Software development, photography, jokes, ....

Sites by me

 
tas-logoTransportation Administration System
snoezelkussen-logo-kleinstSnoezelkussens voor verstandelijk gehandicapten
ikzoekeenbegeleider-logoBegeleiders voor gehandicapten
Laat uw hond het jaarlijkse vuurwerk overwinnen
logo 50x50Hey Vos! Je eigen naam@vos.net emailadres?
Kunst in huis? Nicole Karrèr maakt echt bijzonder mooie dingen
nettylogo2Kunst in huis? Netty Franssen maakt ook bijzonder mooie dingen
Salarisadministratie en belastingadvies bij De Zaak Loont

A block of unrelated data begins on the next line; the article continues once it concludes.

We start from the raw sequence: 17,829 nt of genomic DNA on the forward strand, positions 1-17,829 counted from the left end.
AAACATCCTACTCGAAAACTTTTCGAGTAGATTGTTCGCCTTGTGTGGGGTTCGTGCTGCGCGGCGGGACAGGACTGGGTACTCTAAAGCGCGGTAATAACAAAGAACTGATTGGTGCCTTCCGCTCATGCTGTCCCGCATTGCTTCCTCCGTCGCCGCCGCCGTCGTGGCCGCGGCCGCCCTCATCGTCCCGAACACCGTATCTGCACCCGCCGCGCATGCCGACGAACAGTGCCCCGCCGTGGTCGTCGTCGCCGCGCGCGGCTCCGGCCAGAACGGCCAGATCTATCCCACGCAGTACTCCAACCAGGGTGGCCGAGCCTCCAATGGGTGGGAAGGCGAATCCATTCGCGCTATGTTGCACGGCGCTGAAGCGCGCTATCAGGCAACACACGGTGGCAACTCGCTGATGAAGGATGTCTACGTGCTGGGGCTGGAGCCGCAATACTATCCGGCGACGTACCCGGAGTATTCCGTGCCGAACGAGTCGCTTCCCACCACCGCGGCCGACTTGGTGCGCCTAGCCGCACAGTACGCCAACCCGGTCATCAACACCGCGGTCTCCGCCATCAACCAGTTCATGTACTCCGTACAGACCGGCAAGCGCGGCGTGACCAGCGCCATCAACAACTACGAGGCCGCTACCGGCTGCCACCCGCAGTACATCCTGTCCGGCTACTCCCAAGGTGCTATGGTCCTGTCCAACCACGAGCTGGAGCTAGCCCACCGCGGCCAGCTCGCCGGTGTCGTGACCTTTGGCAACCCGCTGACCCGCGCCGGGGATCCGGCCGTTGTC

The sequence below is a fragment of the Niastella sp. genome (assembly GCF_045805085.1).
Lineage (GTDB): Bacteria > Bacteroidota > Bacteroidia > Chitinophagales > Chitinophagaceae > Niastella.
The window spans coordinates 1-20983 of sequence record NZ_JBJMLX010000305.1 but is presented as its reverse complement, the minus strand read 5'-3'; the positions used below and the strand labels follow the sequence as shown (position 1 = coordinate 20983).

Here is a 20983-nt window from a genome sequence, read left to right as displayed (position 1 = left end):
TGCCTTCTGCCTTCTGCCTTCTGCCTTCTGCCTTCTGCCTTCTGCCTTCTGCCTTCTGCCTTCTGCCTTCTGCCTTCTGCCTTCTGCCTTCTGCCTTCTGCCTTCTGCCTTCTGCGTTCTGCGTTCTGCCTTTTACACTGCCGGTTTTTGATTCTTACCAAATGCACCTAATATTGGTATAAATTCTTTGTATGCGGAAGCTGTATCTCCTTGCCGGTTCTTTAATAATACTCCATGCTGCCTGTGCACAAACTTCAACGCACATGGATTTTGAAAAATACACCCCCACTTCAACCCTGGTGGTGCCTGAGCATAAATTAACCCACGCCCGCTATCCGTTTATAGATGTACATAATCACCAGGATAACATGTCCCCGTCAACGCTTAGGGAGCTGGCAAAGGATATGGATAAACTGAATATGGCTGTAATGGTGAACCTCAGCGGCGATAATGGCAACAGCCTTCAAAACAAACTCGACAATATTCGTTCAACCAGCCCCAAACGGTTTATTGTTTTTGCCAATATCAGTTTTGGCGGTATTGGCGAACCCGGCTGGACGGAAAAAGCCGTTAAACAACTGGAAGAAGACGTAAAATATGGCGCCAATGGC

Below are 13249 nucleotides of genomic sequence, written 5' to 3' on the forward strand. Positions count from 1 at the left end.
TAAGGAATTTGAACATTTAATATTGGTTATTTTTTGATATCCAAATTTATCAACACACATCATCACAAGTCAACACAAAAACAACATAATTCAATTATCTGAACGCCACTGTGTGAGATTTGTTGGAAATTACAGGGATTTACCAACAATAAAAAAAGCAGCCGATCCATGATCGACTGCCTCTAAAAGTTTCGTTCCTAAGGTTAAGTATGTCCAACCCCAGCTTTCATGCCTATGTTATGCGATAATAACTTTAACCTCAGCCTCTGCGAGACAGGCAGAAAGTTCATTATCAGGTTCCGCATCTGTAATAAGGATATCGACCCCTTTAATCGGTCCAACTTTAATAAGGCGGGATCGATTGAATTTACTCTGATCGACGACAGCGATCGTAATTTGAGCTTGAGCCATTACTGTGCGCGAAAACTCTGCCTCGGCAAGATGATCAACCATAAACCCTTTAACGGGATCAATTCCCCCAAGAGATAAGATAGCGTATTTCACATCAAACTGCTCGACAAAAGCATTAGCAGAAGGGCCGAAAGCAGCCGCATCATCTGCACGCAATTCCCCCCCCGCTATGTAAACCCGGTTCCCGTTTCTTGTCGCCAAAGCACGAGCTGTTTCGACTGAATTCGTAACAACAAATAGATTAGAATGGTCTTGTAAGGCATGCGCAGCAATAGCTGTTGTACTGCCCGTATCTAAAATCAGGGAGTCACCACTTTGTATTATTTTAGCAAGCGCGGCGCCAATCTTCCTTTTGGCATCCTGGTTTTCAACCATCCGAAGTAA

Zutphense Bomenstichting

Hosting Favorites

 
ANU Internet Services
XelMedia .internet Services
register.com

Blogroll

 
Bomenstichting
LassoSoft
MacFreak
Quality that computes
The Economy of Motion
Wheel 2.0
IntrAktv



Website Hosting bij Xel Media

Marc's Place

1 DELETE